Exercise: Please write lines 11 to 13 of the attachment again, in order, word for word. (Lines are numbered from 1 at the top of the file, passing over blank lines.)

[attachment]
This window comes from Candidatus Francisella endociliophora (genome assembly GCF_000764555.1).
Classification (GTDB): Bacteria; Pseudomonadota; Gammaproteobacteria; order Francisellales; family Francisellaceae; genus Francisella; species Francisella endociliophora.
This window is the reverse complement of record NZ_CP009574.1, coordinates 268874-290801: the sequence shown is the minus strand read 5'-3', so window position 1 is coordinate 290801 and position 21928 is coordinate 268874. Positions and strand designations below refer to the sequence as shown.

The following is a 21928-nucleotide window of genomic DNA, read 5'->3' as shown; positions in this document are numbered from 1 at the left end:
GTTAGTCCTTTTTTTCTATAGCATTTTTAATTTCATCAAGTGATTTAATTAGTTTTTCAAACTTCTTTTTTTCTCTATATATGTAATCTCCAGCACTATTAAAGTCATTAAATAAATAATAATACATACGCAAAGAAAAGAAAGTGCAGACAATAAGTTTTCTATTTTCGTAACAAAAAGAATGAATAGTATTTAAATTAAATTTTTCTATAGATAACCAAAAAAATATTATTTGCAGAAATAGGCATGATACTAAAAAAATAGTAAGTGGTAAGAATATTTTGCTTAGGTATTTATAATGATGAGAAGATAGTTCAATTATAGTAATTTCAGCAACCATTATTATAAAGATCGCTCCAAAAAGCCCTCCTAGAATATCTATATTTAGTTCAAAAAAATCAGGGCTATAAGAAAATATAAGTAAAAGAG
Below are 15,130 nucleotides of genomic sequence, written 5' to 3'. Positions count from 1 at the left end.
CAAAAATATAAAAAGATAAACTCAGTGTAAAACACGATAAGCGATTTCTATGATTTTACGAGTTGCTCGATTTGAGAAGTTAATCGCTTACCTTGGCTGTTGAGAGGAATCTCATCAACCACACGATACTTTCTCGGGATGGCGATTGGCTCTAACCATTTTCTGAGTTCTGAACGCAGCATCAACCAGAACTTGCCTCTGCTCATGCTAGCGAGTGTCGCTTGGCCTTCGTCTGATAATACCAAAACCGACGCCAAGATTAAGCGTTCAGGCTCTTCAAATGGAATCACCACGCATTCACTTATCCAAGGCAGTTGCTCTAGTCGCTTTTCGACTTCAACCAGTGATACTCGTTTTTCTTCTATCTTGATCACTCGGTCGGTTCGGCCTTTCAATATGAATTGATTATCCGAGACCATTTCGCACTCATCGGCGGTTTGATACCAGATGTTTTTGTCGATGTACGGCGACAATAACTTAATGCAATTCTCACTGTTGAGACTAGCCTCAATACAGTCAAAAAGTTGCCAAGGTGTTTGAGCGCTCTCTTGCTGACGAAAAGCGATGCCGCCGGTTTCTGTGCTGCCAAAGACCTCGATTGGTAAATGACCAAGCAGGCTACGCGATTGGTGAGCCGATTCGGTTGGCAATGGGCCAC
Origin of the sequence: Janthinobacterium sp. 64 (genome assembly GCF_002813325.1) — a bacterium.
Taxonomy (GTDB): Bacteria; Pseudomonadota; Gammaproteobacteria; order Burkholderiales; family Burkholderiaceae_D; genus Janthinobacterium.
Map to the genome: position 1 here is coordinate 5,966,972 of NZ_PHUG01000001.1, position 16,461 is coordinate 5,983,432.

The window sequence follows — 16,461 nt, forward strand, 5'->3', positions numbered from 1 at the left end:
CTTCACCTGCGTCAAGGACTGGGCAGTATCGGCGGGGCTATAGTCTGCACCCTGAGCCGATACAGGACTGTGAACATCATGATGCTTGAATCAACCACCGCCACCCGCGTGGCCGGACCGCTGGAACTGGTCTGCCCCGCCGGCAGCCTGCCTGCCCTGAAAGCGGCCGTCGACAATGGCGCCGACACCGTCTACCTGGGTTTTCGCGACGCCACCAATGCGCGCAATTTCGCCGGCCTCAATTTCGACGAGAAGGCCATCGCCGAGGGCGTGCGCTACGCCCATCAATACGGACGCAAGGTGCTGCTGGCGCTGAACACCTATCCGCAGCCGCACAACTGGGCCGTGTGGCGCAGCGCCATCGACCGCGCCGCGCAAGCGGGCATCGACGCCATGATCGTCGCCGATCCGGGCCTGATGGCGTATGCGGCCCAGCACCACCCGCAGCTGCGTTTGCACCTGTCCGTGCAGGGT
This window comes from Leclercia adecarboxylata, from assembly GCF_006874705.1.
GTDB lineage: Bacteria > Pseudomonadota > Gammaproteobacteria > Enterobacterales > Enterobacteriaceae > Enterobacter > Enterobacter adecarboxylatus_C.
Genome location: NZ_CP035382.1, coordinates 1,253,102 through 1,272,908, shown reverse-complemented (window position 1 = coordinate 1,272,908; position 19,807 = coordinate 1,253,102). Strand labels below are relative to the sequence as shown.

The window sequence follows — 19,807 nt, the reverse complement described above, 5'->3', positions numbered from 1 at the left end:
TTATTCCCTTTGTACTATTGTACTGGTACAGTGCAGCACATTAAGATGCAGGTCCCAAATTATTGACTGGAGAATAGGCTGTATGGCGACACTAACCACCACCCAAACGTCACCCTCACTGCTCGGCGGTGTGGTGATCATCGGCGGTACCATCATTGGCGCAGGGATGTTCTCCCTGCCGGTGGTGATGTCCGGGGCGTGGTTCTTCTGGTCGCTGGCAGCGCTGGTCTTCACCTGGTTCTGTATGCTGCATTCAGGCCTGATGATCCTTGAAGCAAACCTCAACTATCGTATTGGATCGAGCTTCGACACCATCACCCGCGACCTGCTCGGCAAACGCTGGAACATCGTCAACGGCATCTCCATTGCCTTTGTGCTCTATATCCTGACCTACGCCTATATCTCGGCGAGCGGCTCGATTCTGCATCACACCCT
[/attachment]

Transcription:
The window sequence follows — 16,461 nt, forward strand, 5'->3', positions numbered from 1 at the left end:
CTTCACCTGCGTCAAGGACTGGGCAGTATCGGCGGGGCTATAGTCTGCACCCTGAGCCGATACAGGACTGTGAACATCATGATGCTTGAATCAACCACCGCCACCCGCGTGGCCGGACCGCTGGAACTGGTCTGCCCCGCCGGCAGCCTGCCTGCCCTGAAAGCGGCCGTCGACAATGGCGCCGACACCGTCTACCTGGGTTTTCGCGACGCCACCAATGCGCGCAATTTCGCCGGCCTCAATTTCGACGAGAAGGCCATCGCCGAGGGCGTGCGCTACGCCCATCAATACGGACGCAAGGTGCTGCTGGCGCTGAACACCTATCCGCAGCCGCACAACTGGGCCGTGTGGCGCAGCGCCATCGACCGCGCCGCGCAAGCGGGCATCGACGCCATGATCGTCGCCGATCCGGGCCTGATGGCGTATGCGGCCCAGCACCACCCGCAGCTGCGTTTGCACCTGTCCGTGCAGGGT
This window comes from Leclercia adecarboxylata, from assembly GCF_006874705.1.